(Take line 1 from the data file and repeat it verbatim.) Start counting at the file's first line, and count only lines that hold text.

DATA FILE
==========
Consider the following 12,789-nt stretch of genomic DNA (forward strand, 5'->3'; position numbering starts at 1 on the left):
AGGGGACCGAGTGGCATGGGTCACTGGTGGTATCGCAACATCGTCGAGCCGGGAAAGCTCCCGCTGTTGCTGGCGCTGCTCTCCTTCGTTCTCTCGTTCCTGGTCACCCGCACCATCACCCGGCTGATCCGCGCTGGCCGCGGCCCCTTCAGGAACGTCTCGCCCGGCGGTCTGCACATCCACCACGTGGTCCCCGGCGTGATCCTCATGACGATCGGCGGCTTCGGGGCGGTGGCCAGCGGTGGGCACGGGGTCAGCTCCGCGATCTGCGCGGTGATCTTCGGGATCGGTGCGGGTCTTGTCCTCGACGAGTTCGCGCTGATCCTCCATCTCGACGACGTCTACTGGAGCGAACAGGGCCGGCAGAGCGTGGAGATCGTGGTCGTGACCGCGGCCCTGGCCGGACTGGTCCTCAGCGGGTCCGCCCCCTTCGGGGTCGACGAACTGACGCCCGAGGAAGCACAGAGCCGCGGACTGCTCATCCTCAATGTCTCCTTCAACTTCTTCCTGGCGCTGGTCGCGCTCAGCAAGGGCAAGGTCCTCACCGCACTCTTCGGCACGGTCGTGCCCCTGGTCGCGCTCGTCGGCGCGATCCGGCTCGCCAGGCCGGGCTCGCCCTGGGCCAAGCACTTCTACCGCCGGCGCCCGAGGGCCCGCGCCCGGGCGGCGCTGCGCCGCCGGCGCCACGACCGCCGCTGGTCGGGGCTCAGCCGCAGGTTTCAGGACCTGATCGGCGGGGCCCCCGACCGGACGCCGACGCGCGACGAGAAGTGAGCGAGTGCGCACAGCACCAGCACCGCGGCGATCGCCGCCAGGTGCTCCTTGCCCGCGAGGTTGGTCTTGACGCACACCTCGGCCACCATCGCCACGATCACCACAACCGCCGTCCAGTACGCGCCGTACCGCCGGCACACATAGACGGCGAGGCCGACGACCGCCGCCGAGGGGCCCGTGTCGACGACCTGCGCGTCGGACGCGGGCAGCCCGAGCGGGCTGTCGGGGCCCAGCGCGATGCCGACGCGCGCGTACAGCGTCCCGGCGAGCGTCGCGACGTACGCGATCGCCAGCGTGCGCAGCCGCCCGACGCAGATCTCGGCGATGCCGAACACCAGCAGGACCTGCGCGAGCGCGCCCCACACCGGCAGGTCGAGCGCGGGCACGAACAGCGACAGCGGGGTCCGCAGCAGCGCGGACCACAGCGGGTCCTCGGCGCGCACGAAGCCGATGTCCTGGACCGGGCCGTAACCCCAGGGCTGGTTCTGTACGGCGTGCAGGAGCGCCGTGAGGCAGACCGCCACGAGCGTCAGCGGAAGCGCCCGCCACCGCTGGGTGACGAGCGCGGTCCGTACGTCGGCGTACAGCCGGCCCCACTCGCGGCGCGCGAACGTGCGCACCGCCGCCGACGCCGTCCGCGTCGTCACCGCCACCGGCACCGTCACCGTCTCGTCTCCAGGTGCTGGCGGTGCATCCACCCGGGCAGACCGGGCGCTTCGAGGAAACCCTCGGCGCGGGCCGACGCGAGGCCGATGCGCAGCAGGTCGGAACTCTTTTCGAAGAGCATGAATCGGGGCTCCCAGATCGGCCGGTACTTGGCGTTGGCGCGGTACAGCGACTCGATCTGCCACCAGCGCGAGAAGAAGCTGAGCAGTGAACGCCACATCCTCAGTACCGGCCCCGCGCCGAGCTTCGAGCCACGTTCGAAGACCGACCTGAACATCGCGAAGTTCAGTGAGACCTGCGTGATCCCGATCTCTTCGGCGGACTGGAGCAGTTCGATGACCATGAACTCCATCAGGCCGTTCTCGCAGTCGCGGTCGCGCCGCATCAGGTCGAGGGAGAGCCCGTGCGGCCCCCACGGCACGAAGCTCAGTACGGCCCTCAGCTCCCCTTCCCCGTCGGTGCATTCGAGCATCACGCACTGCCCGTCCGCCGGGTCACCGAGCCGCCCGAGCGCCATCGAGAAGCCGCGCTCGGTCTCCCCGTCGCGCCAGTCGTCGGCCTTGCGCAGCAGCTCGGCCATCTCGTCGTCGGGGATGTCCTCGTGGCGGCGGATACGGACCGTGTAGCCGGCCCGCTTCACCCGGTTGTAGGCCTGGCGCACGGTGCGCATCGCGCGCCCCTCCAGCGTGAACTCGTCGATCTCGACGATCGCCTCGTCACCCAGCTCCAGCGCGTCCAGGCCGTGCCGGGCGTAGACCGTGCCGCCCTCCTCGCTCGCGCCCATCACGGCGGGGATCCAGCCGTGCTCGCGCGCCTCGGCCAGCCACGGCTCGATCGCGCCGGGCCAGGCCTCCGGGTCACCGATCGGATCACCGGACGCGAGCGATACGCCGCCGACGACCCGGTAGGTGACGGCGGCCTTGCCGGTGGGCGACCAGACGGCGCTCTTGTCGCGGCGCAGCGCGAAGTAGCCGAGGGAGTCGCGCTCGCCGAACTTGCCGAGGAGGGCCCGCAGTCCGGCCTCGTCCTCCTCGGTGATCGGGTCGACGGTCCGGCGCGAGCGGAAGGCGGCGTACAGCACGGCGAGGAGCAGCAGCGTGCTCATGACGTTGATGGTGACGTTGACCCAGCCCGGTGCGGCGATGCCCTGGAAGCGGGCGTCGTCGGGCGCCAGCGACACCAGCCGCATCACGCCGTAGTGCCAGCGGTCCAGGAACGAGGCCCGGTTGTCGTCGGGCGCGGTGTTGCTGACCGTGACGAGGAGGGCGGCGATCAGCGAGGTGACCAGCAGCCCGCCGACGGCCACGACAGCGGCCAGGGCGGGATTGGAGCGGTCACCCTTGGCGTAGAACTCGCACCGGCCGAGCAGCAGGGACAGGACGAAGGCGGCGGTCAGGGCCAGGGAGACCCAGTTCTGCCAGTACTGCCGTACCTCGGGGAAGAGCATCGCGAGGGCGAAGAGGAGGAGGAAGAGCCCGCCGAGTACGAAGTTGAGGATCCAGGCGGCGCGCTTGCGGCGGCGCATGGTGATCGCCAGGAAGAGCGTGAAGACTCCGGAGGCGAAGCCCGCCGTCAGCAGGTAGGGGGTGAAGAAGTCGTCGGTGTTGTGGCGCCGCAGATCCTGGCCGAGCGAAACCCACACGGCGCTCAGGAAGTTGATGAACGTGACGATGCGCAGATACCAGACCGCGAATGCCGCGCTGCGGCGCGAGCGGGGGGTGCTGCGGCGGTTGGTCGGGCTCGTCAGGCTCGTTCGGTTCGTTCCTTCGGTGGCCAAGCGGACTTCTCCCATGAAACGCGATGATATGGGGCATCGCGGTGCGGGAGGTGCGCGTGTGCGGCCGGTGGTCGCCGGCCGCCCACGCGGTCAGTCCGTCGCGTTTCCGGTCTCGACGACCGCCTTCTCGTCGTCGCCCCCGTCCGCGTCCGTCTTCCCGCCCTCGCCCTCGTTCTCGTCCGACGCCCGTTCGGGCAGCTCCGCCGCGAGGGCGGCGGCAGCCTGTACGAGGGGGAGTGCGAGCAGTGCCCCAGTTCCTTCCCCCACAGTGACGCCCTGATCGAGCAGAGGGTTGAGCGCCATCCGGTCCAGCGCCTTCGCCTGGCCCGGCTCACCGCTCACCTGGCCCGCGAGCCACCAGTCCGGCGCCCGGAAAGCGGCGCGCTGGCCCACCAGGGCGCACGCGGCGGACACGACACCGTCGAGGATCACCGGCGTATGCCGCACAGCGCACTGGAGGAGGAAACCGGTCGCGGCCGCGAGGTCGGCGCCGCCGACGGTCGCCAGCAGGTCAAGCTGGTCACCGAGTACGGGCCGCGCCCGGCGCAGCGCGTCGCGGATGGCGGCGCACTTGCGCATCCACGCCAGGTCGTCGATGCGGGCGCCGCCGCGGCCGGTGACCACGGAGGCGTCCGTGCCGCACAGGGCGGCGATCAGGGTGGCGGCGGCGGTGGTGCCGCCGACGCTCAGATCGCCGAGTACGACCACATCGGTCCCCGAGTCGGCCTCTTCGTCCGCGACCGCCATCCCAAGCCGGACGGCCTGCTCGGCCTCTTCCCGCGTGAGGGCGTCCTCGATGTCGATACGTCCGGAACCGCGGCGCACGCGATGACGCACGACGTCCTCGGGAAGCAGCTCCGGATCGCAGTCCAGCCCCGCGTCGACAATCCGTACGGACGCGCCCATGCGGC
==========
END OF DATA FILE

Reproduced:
Consider the following 12,789-nt stretch of genomic DNA (forward strand, 5'->3'; position numbering starts at 1 on the left):